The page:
Kunz, G. (1989) The curious lore of precious stones. New York: Bell Publishing.

Matlins, A. (1984) The complete guide to buying gems. New York:
Crown Publishers.

Mercer, I. (1987) Gemstones. New York: Gloucester Press.

Earth Magazine. Published bimonthly by Kalmbach Publishing Co. Lists regional mineral and gem shows: (800) 533-6644.

Lapidary Journal. Published monthly by Lapidary Journal, 60 Chestnut Ave,
Suite 201, Devon, PA 19333-1312.

3-2-1 Classroom Contact: Crystals - they're habit-forming. Available from GPN:
(800) 228-4630.

Student Activity:
Gems Picture

Crystal Clear

Try growing your own "synthetic gemstones" to see the shapes they form.

[Apple Image] Main Activity

One of the things that makes gemstones look so spectacular is the way the light bends and bounces inside them. This light show is mainly due to the internal arrangement of atoms within the crystal's structure. As the chemistry of the mineral changes, so does the crystal shape, or "habit." In this activity, you'll see for yourself how different chemical compounds produce different-shaped crystals when you cook up your own "gems."


1. Fill each plastic cup about half full of hot tap water. In the first cup, begin stirring in spoonfuls of table salt until you can dissolve no more (usually about 68 spoons). Use a piece of masking tape and the marking pen to label this first cup NaCl. With a clean spoon repeat the procedure with the second cup, only this time use the Epsom salt. Label this cup MgSO4. In the third cup, stir in the alum powder and label it KAl(SO4)2.

2. Tie a paper clip on the end of each string. Wet one string with water and rub some salt crystals on it. Take a piece of aluminum foil and poke a small hole in the middle of it. Thread the free end of the salted string through the hole in the foil, and then cover the cup marked NaCl with the foil. Pull up on the string so that the paper clip is just touching the bottom of the cup and then secure the free end of the string to the top of the cup with a piece of tape.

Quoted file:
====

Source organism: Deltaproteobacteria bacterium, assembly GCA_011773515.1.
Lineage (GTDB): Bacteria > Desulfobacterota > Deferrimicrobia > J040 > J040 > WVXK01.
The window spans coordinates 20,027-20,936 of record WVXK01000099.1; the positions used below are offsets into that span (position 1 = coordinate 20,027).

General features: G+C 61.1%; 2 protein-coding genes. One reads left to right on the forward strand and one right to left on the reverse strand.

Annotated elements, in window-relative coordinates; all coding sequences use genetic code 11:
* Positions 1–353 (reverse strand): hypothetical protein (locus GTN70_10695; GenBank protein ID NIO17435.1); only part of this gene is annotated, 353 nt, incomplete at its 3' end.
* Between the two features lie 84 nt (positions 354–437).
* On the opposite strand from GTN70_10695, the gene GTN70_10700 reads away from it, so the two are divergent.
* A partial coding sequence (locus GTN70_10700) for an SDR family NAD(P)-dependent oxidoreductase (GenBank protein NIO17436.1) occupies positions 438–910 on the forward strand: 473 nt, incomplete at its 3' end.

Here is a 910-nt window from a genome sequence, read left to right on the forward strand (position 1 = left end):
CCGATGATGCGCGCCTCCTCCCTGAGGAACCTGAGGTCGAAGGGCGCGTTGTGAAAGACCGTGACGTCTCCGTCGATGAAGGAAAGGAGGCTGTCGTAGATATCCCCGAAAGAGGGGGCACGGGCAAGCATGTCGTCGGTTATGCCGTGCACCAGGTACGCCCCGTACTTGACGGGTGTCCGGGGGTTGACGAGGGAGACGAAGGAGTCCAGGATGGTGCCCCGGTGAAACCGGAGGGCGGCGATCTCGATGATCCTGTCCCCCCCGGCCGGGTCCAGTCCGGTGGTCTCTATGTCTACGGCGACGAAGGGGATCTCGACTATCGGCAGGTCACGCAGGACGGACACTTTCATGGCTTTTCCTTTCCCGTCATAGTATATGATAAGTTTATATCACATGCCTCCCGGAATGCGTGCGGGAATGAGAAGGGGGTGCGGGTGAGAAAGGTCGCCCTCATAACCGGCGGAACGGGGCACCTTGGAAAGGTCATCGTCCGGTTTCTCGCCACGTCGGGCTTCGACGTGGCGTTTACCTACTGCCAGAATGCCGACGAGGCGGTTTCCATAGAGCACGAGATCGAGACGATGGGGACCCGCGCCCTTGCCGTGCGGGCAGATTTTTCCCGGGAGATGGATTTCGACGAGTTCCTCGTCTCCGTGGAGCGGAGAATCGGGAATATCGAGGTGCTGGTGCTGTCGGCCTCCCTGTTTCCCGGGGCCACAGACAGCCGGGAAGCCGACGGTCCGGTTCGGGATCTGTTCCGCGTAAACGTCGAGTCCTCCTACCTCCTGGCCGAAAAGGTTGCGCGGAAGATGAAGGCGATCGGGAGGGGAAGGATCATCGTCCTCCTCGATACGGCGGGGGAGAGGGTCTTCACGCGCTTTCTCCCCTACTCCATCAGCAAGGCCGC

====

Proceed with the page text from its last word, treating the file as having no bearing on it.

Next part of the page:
3. Repeat step 2 first with the Epsom salt and then the alum powder. When all three solutions have been set up, place them in a safe location away from any direct heat or sunlight. In about one week, visible crystals should start to develop on the end of each string.

4. Using a magnifier, observe each crystal and draw a picture of its habit (shape). Compare the crystals you are growing to the three materials you started with and record your observations.

5. Allow the crystals to grow for another two to three weeks and use a millimeter ruler to keep track of their growth rate. Make sure that you note any changes in their appearance over time.


  1. What similarities and differences did you notice among the three crystals? How might their chemical formulas help to explain this?
  2. Why was it important to cover each of the glasses and keep them out of the sunlight?
  3. What might you do to reduce the amount of time needed to grow the crystals?

[Try This]
Gemstones are not found everywhere on earth. Research the connection between geography and gemstones and see if you can find out the geological reasons some areas are natural treasure chests.

[Try This]
Check with a local rock club or look in a lapidary journal to find out if there are places near your home to do mineral collecting. While they may not be gem quality, you can perhaps find your own gems in the rough as you build your collection.

[Try This]
Since diamond is the hardest substance known on earth, it occupies the top spot (#10) on the Mohs scale. On the other end of the scale is the mineral talc (#1), which is so soft it's used for baby powder. Research the Mohs scale and see where other gemstones rank. Also, see where materials like a penny, glass, and your fingernail fit in.